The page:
THE ANTI-FEDERALIST PAPERS, SPEAK TO THE NATIONAL CRISIS
by John Charlton
(Oct. 12, 200) — It is often said that those who remain ignorant of history are doomed to repeat it. In the present national crisis, this could not be more true. To get a better sense of the danger of usurpation of office, power and authority, it behooves all U.S. Citizens to read the writings of the founders of this great nation, and consider carefully what they so carefully considered.
One source for these writings are the Anti-Federalist papers: writings of anonymous American patriots who feared that the form of government being contained in the U.S. Constitution would lead to the problems which the American Revolutionaries so bravely fought against.
Some of the issues facing the Nation today were considered even then. Let’s take a brief walk, then, through the Anti-Federalist Papers.
The Dangers of a President remaining long in office
Regarding the crime of usurpation, the Anti-Federalist papers speak in quote open terms; almost, prophetic terms. The 14th letter in the collection published by The Poughkeepsie Country Journal, written on January 14, 1788, just 4 months after the promulgation of the U.S. Constitution warns us of this danger, arguing that no president should be allowed to remain long in office:
There may be many favourable opportunities in the course of a man’s life to seize on additional powers, and many more where powers are hereditary; and there are many circumstances favourable to usurpations, where the powers of the man or family are undefined, and such as often may be unduly extended before the people discover it. If we examine history attentively, we shall find that such exertions, such opportunities, and such circumstances as these have attended all the executives which have usurped upon the rights of the people, and which appear originally to have been, in some degree, limited. Admitting that moderate and even well defined powers, long in the hands of the same man or family, will, probably, be unreasonably increased, it will not follow that even extensive powers placed in the hands of a man only for a few years will be abused.
The Dangers of a Judiciary not giving just judgments
The anonymous author of the 15th Letter, in this same series, also spoke to the problem which arises when the Judiciary fails to repress the unjust laws of the Legislative Branch or the usurpations of the Executive Branch:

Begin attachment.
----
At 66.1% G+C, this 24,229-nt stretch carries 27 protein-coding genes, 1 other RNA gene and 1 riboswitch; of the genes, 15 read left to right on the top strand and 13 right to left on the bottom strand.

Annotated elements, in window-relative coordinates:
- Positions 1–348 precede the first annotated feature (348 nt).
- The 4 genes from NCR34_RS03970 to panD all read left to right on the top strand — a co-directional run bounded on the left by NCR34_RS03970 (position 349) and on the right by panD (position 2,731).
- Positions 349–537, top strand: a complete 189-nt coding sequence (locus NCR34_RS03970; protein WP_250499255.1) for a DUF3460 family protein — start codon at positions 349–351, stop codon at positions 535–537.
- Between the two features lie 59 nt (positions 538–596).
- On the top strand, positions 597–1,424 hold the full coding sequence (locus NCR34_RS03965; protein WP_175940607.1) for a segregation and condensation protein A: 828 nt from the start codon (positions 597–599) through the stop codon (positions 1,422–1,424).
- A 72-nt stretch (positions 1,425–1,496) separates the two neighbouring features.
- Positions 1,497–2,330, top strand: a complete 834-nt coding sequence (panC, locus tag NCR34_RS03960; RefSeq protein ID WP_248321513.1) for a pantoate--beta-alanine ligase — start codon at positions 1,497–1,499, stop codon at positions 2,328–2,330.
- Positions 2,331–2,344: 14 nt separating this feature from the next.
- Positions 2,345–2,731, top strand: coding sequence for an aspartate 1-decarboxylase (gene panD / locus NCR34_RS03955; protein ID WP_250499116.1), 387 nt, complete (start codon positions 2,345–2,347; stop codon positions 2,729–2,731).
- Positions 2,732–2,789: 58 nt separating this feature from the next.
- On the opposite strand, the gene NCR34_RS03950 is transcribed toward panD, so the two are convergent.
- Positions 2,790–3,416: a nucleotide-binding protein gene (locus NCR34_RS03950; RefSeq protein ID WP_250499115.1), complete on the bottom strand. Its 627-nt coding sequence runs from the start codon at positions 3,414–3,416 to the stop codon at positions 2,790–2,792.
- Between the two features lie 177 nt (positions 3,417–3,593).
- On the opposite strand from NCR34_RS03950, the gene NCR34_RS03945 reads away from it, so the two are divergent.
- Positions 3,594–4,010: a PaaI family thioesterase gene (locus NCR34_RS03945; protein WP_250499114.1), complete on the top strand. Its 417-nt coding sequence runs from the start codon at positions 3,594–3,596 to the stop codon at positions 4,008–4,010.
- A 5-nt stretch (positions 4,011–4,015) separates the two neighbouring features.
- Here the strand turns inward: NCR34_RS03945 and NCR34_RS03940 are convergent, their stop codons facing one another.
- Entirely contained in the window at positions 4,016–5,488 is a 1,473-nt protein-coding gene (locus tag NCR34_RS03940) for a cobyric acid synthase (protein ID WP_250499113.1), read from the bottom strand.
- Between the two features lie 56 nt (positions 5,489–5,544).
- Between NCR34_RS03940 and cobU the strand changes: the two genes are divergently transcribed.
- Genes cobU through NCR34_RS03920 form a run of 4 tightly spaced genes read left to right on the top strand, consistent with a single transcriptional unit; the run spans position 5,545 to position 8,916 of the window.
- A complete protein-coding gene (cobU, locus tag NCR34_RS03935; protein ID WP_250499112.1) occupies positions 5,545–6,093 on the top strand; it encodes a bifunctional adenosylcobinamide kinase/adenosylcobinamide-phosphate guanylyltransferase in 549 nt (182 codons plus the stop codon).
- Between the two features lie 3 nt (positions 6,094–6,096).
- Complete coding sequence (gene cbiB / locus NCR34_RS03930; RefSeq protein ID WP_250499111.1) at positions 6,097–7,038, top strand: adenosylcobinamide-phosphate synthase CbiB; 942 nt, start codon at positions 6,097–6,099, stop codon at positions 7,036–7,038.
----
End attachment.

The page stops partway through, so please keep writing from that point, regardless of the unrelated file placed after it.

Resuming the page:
It is true, the laws are made by the legislature; but the judges and juries, in their interpretations, and in directing the execution of them, have a very extensive influence for preserving or destroying liberty, and for changing the nature of the government. It is an observation of an approved writer, that judicial power is of such a nature, that when we have ascertained and fixed its limits, with all the caution and precision we can, it will yet be formidable, somewhat arbitrary and despotic — that is, after all our cares, we must leave a vast deal to the discretion and interpretation — to the wisdom, integrity, and politics of the judges — These men, such is the state even of the best laws, may do wrong, perhaps, in a thousand cases, sometimes with, and sometimes without design, yet it may be impracticable to convict them of misconduct.
These considerations shew, how cautious a free people ought to be in forming this, as well as the other branches of their government, especially when connected with other considerations equally deserving of notice and attention. When the legislature makes a bad law, or the first executive magistrate usurps upon the rights of the people, they discover the evil much sooner, than the abuses of power in the judicial department; the proceedings of which are far more intricate, complex, and out of their immediate view. A bad law immediately excites a general alarm; a bad judicial determination, though not less pernicious in its consequences, is immediately felt, probably, by a single individual only, and noticed only by his neighbours, and a few spectators in the court.